Court Allows Emanuel on Ballot for Chicago Mayor – NYTimes.com

Court Allows Emanuel on Ballot for Chicago Mayor – NYTimes.com.

This is an interesting decision, written by a court that appeared intent on chastising the lower appellate tribunal.  If the supreme court analysis of Illinois law was correct, this is a classic case of judicial activism.  Opinion here: Rahm

Some excerpts from the decision below:

Before proceeding to the merits, we wish to emphasize that, until just a few days ago, the governing law on this question had been settled in this State for going on 150 years. In Smith v. People ex rel.Frisbie, 44 Ill. 16 (1867), this court was faced with a question remarkably similar to that which is before us today.

Thus, from April 1867 through January 24 of this year, the principles governing the question before us were settled. Things changed, however, when the appellate court below issued its decision and announced that it was no longer bound by any of the law cited above, including this court’s decision in Smith, but was instead free to craft its own original standard for determining a candidate’s residency.  See No. 1–11–0033, slip op. at 6-8 (dismissing the foregoing authority in its entirety). Thus, our review of the appellate court’s decision in this case begins not where it should, with an assessment of whether the court accurately applied established Illinois law to the particular facts, but with an assessment of whether the appellate court was justified in tossing out 150 years of settled residency law in favor of its own preferred standard. We emphatically hold that it was not.

But, the concurring justices did not seem to think that the case was that clear cut, partly because of the supreme court allowing prior conflicting precedent:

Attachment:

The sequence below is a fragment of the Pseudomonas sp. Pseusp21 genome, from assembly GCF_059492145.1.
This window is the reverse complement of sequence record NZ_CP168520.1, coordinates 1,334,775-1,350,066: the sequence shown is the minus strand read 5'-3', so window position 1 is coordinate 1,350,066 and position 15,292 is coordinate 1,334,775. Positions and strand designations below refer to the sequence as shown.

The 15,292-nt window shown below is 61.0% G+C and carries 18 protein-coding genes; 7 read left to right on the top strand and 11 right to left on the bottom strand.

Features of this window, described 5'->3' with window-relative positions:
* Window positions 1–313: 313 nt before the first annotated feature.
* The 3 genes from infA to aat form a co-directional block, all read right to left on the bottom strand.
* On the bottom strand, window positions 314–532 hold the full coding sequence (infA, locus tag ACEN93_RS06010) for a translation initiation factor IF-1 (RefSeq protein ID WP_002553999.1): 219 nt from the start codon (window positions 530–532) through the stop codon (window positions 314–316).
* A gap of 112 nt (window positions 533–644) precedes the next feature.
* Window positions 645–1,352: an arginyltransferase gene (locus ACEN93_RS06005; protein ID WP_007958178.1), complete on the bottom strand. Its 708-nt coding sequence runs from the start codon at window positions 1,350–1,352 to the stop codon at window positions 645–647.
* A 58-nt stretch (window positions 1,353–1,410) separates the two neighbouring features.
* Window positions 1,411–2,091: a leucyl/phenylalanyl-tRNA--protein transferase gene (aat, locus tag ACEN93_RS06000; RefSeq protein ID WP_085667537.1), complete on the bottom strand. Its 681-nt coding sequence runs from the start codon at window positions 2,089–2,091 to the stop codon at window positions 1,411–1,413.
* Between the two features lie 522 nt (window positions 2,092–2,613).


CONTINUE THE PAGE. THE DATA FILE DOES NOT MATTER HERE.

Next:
Suffice it to say, therefore, that this court has not always spoken
clearly on what is meant by residency, and the majority should
acknowledge this fact. This is why both sides in this dispute can
contend that their respective positions are supported by decades of
precedent. Indeed, contrary to the majority’s assertions, the only thing
that is well established in this case is the confusion that has existed on
this subject. The majority today now makes clear that residency for all
purposes is the equivalent of domicile. The majority, therefore, should
overrule those portions of Pope, Park, and Clark which hold to the
contrary.


It is for this reason that the tone taken by the majority today is
unfortunate. Because our own case law was, until today, unclear, it is
unfair of the majority to state that the appellate court majority
“toss[ed] out 150 years of settled residency law” (slip op. at 10),
adopted a “previously unheard-of test for residency” (slip op. 17), or
was engaged in a “mysterious” analysis (slip op. at 16). In order to
properly address the parties’ arguments, the appellate court had to
reconcile this court’s conflicting pronouncements on the question of
residency. That court did the best it could without the benefit of a
supreme court opinion which clarified the standards. By refusing to
acknowledge the role our own case law has played in creating the
dispute before us, the majority unwittingly adds credence to the
inflammatory statements contained in the dissenting opinion below.

Posted on January 27th, 2011 by Woodring Law, filed under Uncategorized
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